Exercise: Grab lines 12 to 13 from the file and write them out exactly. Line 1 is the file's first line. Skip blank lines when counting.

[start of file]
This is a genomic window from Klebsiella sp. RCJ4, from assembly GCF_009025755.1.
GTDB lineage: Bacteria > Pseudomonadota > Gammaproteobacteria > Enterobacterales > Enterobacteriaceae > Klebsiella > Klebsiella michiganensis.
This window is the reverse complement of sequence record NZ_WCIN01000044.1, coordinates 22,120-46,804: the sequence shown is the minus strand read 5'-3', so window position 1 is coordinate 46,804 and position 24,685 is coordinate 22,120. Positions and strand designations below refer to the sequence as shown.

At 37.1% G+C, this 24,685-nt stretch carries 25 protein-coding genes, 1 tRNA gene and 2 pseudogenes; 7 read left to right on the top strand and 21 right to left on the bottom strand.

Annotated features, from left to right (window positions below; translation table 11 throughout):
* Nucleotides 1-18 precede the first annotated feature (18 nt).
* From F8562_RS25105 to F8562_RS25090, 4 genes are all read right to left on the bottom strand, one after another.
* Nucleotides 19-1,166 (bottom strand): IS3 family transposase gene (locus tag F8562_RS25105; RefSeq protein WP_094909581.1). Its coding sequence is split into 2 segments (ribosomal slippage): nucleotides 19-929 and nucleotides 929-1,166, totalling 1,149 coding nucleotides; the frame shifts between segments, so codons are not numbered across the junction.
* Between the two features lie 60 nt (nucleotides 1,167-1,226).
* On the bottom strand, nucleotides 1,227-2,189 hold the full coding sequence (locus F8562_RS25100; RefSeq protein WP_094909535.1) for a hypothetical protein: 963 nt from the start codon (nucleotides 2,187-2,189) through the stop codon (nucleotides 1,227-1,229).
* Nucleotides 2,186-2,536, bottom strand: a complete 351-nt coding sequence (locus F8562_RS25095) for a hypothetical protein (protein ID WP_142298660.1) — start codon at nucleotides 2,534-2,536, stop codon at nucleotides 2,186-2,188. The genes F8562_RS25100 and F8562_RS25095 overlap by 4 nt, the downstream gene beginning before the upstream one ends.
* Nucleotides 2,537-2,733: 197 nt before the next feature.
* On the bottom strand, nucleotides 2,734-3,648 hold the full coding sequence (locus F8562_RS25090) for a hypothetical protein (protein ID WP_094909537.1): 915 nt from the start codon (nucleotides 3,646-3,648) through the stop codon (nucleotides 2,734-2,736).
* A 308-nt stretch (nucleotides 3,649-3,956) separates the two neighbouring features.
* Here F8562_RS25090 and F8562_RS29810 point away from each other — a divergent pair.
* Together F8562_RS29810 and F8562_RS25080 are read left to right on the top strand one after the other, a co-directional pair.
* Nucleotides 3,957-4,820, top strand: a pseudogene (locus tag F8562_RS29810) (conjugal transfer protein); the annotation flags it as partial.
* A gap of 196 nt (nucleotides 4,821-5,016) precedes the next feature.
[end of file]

* Nucleotides 2,537-2,733: 197 nt before the next feature.
* On the bottom strand, nucleotides 2,734-3,648 hold the full coding sequence (locus F8562_RS25090) for a hypothetical protein (protein ID WP_094909537.1): 915 nt from the start codon (nucleotides 3,646-3,648) through the stop codon (nucleotides 2,734-2,736).